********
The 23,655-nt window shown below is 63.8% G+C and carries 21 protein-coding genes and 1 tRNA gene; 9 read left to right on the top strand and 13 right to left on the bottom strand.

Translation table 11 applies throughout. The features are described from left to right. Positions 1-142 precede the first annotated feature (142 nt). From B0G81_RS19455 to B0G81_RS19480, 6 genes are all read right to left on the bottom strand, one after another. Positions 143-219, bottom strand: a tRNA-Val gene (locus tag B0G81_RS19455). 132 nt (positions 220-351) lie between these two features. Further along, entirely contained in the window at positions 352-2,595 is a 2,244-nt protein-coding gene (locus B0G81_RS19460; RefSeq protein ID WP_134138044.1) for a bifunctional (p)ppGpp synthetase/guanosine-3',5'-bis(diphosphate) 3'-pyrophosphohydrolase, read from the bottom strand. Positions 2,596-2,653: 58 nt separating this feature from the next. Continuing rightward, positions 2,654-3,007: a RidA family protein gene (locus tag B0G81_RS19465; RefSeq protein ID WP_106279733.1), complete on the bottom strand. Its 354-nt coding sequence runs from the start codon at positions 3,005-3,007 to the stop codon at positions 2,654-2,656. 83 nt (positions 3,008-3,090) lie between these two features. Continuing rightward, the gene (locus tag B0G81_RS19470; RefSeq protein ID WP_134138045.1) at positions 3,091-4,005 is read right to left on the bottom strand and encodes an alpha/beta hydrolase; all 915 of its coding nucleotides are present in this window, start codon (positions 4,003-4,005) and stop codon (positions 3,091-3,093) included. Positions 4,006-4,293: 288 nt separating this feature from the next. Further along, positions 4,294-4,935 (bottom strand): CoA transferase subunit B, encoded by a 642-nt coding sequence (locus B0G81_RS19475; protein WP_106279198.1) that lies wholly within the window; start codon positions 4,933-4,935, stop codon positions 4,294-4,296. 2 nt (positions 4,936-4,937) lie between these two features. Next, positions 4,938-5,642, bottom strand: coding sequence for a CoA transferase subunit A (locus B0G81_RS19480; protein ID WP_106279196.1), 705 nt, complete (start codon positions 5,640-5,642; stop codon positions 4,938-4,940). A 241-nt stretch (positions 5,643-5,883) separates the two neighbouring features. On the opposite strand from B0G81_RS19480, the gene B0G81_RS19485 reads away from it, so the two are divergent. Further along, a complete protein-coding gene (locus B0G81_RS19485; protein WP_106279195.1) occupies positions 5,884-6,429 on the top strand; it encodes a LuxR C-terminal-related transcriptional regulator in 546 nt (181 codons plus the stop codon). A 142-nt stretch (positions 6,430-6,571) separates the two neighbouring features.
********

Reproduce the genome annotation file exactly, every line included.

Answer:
The 23,655-nt window shown below is 63.8% G+C and carries 21 protein-coding genes and 1 tRNA gene; 9 read left to right on the top strand and 13 right to left on the bottom strand.

Translation table 11 applies throughout. The features are described from left to right. Positions 1-142 precede the first annotated feature (142 nt). From B0G81_RS19455 to B0G81_RS19480, 6 genes are all read right to left on the bottom strand, one after another. Positions 143-219, bottom strand: a tRNA-Val gene (locus tag B0G81_RS19455). 132 nt (positions 220-351) lie between these two features. Further along, entirely contained in the window at positions 352-2,595 is a 2,244-nt protein-coding gene (locus B0G81_RS19460; RefSeq protein ID WP_134138044.1) for a bifunctional (p)ppGpp synthetase/guanosine-3',5'-bis(diphosphate) 3'-pyrophosphohydrolase, read from the bottom strand. Positions 2,596-2,653: 58 nt separating this feature from the next. Continuing rightward, positions 2,654-3,007: a RidA family protein gene (locus tag B0G81_RS19465; RefSeq protein ID WP_106279733.1), complete on the bottom strand. Its 354-nt coding sequence runs from the start codon at positions 3,005-3,007 to the stop codon at positions 2,654-2,656. 83 nt (positions 3,008-3,090) lie between these two features. Continuing rightward, the gene (locus tag B0G81_RS19470; RefSeq protein ID WP_134138045.1) at positions 3,091-4,005 is read right to left on the bottom strand and encodes an alpha/beta hydrolase; all 915 of its coding nucleotides are present in this window, start codon (positions 4,003-4,005) and stop codon (positions 3,091-3,093) included. Positions 4,006-4,293: 288 nt separating this feature from the next. Further along, positions 4,294-4,935 (bottom strand): CoA transferase subunit B, encoded by a 642-nt coding sequence (locus B0G81_RS19475; protein WP_106279198.1) that lies wholly within the window; start codon positions 4,933-4,935, stop codon positions 4,294-4,296. 2 nt (positions 4,936-4,937) lie between these two features. Next, positions 4,938-5,642, bottom strand: coding sequence for a CoA transferase subunit A (locus B0G81_RS19480; protein ID WP_106279196.1), 705 nt, complete (start codon positions 5,640-5,642; stop codon positions 4,938-4,940). A 241-nt stretch (positions 5,643-5,883) separates the two neighbouring features. On the opposite strand from B0G81_RS19480, the gene B0G81_RS19485 reads away from it, so the two are divergent. Further along, a complete protein-coding gene (locus B0G81_RS19485; protein WP_106279195.1) occupies positions 5,884-6,429 on the top strand; it encodes a LuxR C-terminal-related transcriptional regulator in 546 nt (181 codons plus the stop codon). A 142-nt stretch (positions 6,430-6,571) separates the two neighbouring features.